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Saturday, November 13, 2010

240. "Protection" by Massive Attack


I recently read, in a post on his fascinating and not-totally-unlike-this-one blog 300 Songs, David Lowery passingly describing Massive Attack as "vastly overrated", and I was somewhat taken aback. David Lowery doesn't like Massive Attack? I thought everyone liked Massive Attack. Now, there's no reason, really, for me to actually expect David Lowery to like Massive Attack, and in fact people of a genre-centric mindset might fully expect the dude from Cracker, who might cynically be viewed as an artifact of the grunge and/or Counting Crows/Hootie side of recidivist '90s rawk, wouldn't seem the likeliest of trip-hop fans to begin with. Lowery, though, was one of my earliest musical heroes in his Camper Van Beethoven days partly for being the very antithesis of genre-centrism, a guy who seemed positively gleeful about knocking over genre barriers, setting fire to them, pissing gleefully on the fire and then, I dunno, setting fire to them again while Jonathal Segal fiddled along all Nero-like. But hell, maybe he just finds Tricky irritating or maybe he encountered Massive Attack when their hype had reached shrill proportions whereas I was lucky enough to have first heard them well before they had a stateside record deal. He mentions this in the course of dissing a Virgin Records exec who kinda screwed his band over, and whose credentials included an association with Massive Attack, so there's that. I guess it doesn't matter, but I always find it a bit odd when my musical favorites actively dislike each other, is all.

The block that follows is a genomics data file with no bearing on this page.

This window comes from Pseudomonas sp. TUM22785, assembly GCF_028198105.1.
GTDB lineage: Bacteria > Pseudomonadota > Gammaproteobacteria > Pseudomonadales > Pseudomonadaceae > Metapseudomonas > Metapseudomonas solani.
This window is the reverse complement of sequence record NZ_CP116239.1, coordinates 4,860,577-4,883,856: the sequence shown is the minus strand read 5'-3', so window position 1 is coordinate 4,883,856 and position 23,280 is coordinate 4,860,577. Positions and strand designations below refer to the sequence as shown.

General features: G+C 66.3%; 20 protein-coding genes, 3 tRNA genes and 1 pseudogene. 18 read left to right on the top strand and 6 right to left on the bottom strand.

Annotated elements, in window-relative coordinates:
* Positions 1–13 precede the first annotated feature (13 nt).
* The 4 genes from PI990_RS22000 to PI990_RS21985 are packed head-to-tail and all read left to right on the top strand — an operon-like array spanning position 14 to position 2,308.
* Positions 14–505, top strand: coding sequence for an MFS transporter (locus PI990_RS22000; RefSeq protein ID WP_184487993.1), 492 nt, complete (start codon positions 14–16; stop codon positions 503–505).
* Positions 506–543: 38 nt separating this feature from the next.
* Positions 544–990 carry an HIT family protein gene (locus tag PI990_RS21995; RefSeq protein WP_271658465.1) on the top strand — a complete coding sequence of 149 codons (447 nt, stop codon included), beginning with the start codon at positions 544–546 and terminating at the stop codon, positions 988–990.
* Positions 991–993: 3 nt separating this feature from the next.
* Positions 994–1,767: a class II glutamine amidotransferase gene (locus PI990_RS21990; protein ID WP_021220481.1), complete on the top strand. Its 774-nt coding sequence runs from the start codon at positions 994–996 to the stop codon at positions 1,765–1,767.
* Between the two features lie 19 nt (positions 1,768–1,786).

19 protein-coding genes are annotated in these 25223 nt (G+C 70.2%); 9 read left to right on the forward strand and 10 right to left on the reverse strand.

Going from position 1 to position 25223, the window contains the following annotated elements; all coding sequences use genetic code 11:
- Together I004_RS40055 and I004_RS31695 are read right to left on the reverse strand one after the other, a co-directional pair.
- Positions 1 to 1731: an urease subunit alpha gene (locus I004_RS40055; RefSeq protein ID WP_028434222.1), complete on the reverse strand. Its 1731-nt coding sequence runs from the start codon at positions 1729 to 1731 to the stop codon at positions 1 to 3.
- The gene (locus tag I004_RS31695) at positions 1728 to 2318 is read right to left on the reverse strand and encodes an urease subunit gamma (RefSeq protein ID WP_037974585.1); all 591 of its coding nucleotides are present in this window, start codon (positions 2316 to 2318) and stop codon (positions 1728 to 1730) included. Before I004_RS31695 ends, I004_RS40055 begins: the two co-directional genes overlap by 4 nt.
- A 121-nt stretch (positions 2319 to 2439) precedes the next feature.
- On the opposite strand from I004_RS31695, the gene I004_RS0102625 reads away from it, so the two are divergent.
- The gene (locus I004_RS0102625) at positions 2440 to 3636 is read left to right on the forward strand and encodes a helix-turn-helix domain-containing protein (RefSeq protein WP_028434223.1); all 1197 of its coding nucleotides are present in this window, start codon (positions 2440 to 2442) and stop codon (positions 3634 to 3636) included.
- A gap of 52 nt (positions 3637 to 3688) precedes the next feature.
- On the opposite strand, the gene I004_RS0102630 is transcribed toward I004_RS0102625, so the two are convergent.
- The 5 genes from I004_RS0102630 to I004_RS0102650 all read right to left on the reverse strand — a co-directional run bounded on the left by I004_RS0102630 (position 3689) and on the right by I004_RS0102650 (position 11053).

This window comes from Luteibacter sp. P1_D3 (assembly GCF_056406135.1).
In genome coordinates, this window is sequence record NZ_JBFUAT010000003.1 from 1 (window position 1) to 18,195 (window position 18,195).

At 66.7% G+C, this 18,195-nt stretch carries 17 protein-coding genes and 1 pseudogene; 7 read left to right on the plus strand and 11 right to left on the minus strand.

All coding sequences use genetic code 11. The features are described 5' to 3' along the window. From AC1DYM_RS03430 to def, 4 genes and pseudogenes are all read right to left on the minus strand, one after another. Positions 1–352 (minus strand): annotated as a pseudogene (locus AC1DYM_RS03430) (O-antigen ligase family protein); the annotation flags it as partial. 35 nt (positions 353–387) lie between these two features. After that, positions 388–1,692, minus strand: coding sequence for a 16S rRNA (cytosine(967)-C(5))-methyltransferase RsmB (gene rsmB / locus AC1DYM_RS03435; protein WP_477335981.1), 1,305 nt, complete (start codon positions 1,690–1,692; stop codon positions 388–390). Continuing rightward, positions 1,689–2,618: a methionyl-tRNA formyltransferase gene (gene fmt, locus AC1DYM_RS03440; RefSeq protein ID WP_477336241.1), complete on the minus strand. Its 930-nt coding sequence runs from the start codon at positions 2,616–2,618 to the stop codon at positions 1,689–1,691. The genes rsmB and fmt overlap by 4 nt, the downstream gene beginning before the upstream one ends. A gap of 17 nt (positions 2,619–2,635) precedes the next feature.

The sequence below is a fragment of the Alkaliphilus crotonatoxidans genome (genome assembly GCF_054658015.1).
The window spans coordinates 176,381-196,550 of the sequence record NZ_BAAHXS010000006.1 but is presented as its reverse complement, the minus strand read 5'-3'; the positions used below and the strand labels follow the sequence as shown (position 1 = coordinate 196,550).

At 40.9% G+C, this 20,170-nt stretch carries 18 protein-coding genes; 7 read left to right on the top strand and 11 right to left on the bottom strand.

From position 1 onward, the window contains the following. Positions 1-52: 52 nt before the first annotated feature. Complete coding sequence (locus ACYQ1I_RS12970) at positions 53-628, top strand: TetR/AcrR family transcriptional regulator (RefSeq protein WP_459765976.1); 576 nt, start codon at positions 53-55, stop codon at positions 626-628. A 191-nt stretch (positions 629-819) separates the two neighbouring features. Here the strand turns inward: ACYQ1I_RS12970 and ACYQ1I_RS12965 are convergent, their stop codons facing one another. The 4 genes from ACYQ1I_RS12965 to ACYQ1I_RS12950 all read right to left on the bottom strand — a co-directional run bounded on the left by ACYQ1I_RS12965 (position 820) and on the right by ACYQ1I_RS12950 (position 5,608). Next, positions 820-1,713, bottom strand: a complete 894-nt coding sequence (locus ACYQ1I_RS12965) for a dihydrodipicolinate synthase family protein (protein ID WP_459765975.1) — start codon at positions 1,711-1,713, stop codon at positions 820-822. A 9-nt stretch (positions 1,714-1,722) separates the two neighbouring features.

I think I started playing this song (a long time ago) because I accidentally stumbled across that very cool signature chord change, the switch from a major 7th to a 7th with a suspended 4th, on a guitar, which is not an instrument that one associates with the original. It also caught my fancy because, as the next week or so of the Lightning Rounds will bear out, I like adopting songs that were originally sung by female singers as a way of creating, by definition, covers that force a reevaluation of the original, and as a throwback to the days largely before recorded music when traditional singers felt far less bound to sing songs specifically tied to their own gender. The fact that the lyrics in this song play fast and loose with gender to begin with makes it even better. A long time after I'd started to work on my version, I heard, on a tape of a friend's radio show that sat around for years before I listened to it, another interesting version of the song by a male-fronted rock power trio, but it seemed to get at the song from a completely different angle from the one I felt I was using, so I've continued to try to work it up from time to time.

Personnel: Rex

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